Writing Is a Verb

A writer is not so much some­one who has some­thing to say as he is some­one who has found a process that will bring about new things he would not have thought of if he had not start­ed to say them.”

William Stafford

So begins the short essay “Writ­ing” (a.k.a. “A Way of Writ­ing”) by William Stafford, which for years was my first read­ing assign­ment to my cre­ative writ­ing stu­dents. It’s a gem. In fact, I felt that if any of my stu­dents took the four min­utes nec­es­sary to read those few pages, actu­al­ly began to apply the method Stafford speaks of there, and nev­er again set foot in my class­room, for them the course still would have been a huge suc­cess.

To the dis­may of some read­ers, Stafford rejects the roman­tic myth of the cre­ative writer as a spe­cial crea­ture, as nec­es­sar­i­ly a sort of genius who is mag­i­cal­ly touched by a sin­gu­lar Muse, bestow­ing inspi­ra­tion for great lit­er­a­ture which is unavail­able to the rest of us. That’s one way to look at a bril­liant fin­ished project, but it ignores the long, dusty, rut-filled road that the “genius” had to take to get there. It’s a cart-before-the-horse per­spec­tive.

Stafford’s insight is that writ­ing is a process through which a writer dis­cov­ers the atten­dant inspi­ra­tion. In oth­er words, you must be knock­ing at the Muse’s door before she’ll let you in – some­times knock­ing and knock­ing and knock­ing. Sure, ideas come to us seem­ing­ly unbid­den in the show­er, while dri­ving, or when­ev­er – Aha! Inspi­ra­tion! – but turn­ing that insight or vision into a piece of writ­ing that cap­tures its essence in a pub­licly com­mu­ni­ca­ble way is inevitably the result of writ­ing and writ­ing and writ­ing until you get it right, or at least as right as you can get it (see my pre­vi­ous post, Right Imper­fec­tion).

And what turns out to be right for the fin­ished prod­uct may not be at all what seemed right at the start. You see, the Muse is not out there some­where – she’s in your hands as you push the pen across the page or tap your fin­gers upon the lap­top keys.

Years ago I heard Arlo Guthrie tell a sto­ry about song­writ­ing in which he described that craft as sim­i­lar to fish­ing. “If you want to catch a fish,” he said, “you got­ta have your hook in the water. Now, some of us are lazy or dis­tract­ed, watch­ing TV or what­ev­er, or we’ve got kids or jobs that keep us from fish­ing too much, but my friend Bob [Dylan], y’know, he fish­es upstream, and he’s always got his hook in the water. And that’s why he gets all the best fish!”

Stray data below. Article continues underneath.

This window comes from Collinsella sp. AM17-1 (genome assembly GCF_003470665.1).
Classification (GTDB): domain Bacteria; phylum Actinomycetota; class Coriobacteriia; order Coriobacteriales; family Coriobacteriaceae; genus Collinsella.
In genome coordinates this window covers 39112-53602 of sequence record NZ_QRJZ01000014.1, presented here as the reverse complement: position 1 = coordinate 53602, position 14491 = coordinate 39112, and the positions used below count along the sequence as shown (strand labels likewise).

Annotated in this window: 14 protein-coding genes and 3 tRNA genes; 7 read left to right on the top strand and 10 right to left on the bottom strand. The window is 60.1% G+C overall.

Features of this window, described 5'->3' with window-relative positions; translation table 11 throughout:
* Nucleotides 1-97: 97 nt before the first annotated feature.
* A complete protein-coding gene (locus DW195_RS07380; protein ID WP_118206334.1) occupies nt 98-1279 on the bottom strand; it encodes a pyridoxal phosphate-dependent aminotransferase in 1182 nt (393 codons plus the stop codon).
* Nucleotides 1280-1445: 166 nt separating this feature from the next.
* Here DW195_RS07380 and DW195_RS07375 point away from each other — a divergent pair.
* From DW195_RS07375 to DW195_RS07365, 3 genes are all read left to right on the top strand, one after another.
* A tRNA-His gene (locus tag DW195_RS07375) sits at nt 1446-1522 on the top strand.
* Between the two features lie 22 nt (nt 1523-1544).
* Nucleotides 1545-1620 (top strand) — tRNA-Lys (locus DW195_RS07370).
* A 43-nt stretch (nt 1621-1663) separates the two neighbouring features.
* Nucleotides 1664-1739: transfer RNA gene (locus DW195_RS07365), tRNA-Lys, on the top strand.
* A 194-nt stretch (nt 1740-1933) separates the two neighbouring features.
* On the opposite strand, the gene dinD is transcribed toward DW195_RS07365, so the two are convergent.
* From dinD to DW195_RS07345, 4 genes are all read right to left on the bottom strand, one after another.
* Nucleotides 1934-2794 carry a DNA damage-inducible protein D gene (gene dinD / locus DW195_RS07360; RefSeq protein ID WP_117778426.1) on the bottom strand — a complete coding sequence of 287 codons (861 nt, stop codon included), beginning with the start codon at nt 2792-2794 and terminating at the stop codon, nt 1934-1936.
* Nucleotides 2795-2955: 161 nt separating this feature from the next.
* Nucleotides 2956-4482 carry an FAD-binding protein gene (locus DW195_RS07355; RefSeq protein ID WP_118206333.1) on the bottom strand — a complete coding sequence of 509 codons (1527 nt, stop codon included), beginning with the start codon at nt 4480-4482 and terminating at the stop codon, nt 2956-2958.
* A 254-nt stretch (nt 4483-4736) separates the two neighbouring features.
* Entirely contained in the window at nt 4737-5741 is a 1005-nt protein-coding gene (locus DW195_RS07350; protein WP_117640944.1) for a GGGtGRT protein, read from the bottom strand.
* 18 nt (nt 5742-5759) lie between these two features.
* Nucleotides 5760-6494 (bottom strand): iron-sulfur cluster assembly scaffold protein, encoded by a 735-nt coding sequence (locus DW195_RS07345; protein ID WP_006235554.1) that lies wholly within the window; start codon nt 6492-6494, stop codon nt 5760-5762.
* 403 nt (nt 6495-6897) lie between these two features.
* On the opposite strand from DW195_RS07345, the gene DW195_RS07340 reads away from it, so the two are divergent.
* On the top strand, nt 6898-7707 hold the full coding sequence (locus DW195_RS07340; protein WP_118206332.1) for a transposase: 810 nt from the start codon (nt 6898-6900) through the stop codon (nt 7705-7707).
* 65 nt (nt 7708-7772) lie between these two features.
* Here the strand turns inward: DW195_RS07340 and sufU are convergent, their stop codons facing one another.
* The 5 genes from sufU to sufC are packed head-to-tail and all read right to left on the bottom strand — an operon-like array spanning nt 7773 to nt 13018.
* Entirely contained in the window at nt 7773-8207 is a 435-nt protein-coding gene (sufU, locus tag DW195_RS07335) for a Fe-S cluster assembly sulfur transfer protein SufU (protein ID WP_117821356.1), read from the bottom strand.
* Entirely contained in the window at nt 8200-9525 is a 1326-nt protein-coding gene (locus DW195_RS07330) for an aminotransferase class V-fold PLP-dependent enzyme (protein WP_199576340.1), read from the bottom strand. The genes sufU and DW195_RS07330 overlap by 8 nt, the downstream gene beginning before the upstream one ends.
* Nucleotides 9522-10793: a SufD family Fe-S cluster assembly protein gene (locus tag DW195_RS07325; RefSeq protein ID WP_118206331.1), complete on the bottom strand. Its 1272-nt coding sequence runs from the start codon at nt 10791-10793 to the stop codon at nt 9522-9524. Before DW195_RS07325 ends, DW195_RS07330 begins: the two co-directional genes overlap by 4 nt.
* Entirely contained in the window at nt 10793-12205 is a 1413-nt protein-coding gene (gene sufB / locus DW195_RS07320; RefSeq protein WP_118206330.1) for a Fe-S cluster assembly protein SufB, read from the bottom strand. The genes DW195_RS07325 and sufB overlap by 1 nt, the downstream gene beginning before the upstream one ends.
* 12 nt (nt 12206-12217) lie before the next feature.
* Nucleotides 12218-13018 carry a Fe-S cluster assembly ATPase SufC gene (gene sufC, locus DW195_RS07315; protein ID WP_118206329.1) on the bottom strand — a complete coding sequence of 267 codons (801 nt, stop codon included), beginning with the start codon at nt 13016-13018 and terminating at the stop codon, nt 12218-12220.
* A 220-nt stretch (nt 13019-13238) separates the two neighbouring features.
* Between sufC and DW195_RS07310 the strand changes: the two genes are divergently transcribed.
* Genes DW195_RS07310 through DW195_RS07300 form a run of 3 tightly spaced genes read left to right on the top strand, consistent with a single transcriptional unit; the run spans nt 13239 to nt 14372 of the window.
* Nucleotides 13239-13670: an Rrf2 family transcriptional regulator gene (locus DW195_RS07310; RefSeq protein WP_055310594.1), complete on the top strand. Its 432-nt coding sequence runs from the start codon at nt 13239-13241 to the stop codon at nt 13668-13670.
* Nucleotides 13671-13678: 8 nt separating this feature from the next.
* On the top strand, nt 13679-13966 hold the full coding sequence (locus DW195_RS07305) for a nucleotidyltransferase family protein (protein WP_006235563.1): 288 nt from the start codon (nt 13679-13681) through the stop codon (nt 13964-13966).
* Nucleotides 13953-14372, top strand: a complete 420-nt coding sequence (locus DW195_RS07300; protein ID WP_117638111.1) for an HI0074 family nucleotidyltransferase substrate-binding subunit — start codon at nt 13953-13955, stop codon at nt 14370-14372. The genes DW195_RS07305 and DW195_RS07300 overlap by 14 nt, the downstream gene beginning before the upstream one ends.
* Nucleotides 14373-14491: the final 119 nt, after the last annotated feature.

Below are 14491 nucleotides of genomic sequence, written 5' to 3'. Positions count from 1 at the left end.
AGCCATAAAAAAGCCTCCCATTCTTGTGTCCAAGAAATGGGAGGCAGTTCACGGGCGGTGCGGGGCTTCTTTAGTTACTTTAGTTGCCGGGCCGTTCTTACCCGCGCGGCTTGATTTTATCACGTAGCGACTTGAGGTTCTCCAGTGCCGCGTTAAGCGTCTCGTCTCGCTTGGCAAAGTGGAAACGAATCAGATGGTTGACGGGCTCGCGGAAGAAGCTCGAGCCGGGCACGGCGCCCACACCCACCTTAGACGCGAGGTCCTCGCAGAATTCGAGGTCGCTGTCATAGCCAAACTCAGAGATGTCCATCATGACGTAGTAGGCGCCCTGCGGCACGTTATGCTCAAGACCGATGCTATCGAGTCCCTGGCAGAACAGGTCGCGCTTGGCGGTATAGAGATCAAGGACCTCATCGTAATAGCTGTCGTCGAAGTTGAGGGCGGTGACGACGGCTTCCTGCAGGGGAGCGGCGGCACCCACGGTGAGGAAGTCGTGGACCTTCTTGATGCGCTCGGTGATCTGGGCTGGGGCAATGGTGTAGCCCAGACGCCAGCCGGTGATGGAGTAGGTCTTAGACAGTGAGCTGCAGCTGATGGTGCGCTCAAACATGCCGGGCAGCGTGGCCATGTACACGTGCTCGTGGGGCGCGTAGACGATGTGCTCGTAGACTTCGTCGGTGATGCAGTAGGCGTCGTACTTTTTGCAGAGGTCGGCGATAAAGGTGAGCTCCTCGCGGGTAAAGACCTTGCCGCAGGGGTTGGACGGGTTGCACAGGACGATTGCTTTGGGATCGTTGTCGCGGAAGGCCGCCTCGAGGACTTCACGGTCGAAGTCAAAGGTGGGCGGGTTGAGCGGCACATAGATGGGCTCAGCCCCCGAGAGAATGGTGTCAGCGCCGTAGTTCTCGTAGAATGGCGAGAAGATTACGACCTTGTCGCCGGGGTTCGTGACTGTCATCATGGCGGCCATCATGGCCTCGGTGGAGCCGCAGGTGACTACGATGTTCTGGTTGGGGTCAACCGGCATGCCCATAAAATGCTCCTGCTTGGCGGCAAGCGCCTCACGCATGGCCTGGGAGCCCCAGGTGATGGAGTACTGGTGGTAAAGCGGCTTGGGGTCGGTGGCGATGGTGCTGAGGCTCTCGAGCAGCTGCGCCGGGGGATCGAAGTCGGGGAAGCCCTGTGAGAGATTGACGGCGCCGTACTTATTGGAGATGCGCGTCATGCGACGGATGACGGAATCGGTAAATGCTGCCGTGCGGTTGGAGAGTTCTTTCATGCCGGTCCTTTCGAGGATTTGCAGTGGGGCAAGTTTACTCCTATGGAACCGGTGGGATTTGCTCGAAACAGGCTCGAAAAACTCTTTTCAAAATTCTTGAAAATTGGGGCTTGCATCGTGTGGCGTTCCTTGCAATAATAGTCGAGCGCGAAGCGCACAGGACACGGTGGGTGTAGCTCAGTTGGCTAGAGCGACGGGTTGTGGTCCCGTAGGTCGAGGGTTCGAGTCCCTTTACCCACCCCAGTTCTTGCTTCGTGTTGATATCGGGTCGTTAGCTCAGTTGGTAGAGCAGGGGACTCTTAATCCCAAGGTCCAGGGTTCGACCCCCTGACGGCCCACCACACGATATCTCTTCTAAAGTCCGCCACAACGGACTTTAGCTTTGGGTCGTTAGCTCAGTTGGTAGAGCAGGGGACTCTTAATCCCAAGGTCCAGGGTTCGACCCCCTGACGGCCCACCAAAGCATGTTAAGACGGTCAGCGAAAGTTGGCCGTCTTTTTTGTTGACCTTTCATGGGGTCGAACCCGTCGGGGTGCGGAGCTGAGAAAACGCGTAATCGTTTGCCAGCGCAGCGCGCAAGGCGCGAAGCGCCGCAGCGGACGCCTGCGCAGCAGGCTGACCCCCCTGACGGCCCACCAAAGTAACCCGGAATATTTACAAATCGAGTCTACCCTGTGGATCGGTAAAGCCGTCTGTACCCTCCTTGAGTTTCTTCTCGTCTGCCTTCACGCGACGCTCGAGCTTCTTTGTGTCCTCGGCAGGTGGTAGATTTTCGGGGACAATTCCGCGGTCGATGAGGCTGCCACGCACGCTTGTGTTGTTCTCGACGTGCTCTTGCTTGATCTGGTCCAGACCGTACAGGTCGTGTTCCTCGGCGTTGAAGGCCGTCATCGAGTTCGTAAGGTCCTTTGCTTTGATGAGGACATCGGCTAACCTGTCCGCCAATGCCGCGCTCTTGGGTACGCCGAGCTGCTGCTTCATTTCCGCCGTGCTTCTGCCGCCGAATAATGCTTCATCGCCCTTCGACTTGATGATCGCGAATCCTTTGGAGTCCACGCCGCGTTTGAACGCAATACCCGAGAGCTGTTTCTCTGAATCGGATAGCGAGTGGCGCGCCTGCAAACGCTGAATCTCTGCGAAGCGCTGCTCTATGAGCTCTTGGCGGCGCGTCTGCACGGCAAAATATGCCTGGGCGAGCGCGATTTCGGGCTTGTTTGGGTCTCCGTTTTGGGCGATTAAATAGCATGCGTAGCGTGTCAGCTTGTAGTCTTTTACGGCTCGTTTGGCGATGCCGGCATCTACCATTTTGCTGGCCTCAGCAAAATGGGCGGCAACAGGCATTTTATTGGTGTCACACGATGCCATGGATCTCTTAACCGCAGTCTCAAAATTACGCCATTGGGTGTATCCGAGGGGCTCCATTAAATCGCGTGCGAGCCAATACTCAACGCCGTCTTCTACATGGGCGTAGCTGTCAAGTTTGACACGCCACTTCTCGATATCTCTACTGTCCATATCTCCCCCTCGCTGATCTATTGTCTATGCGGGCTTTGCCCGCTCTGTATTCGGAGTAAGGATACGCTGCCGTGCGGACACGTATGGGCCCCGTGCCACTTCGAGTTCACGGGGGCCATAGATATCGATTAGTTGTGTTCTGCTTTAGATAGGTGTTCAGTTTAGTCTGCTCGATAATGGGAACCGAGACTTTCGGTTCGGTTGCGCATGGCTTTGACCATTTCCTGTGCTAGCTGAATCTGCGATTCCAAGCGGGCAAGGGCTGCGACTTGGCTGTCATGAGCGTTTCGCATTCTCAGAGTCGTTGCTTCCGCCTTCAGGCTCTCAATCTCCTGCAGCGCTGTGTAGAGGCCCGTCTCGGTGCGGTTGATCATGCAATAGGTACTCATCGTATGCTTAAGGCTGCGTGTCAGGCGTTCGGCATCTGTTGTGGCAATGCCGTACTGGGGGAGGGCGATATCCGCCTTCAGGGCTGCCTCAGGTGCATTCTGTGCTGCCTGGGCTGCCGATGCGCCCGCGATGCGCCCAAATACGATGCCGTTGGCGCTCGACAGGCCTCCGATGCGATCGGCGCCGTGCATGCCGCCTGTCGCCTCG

Speak­ing of Dylan, his most famous song, “Like a Rolling Stone,” was first writ­ten, by his own descrip­tion, as “this long piece of vom­it, twen­ty pages long,” out of which he fash­ioned four vers­es and a repeat­ing cho­rus. “I’d nev­er writ­ten any­thing like that before.” Thus, this already well-sea­soned and quite suc­cess­ful song­writer – this genius, if you will – with his hook per­pet­u­al­ly in the water, sur­prised even him­self and caught a real­ly Big Fish that trans­formed pop­u­lar songcraft.

Right Imperfection

A human being in action can­not rep­re­sent per­fec­tion. You always rep­re­sent one side of a dual­i­ty that is itself per­fec­tion. The moment you take action, you are imper­fect: you have decid­ed to act that way instead of that oth­er way. That’s why peo­ple who think they are per­fect are so ridicu­lous. They’re in a bad posi­tion with respect to them­selves.”Joseph Camp­bell

"Don't be afraid of perfection, you will never reach it...."
          - Salvador Dali
Sal­vador Dali, 1904–1989

In my pre­vi­ous post (Cake­walk Into Town? 1.8.19) I spoke of my own chal­lenge in craft­ing the things I write, of often “pick­ing through the weeds for the right word, the only word in the entire Eng­lish lan­guage that will do at the giv­en moment.” Now I want to make the dis­tinc­tion between the right word and the per­fect word. The for­mer is a some­times illu­sive dia­mond buried in the under­growth. The lat­ter doesn’t exist.

Writ­ing is an activ­i­ty that requires con­tin­u­ous choice-mak­ing. Every sen­tence is one par­tic­u­lar way of con­struct­ing a state­ment, cho­sen from a mul­ti­plic­i­ty of pos­si­ble sim­i­lar sen­tences with var­i­ous con­fig­u­ra­tions, styles, tones, etc. Each word is a choice of this one as opposed to that one. Some­times that one would be suit­able, but this one is more right because its deno­ta­tion, or dic­tio­nary mean­ing, cor­re­sponds more pre­cise­ly to what I want to con­vey, or that one has unwant­ed con­no­ta­tions or per­haps a broad­er deno­ta­tion more eas­i­ly mis­in­ter­pret­ed, or per­haps this one just sounds bet­ter in the giv­en con­text. We choose our words for all sorts of rea­sons.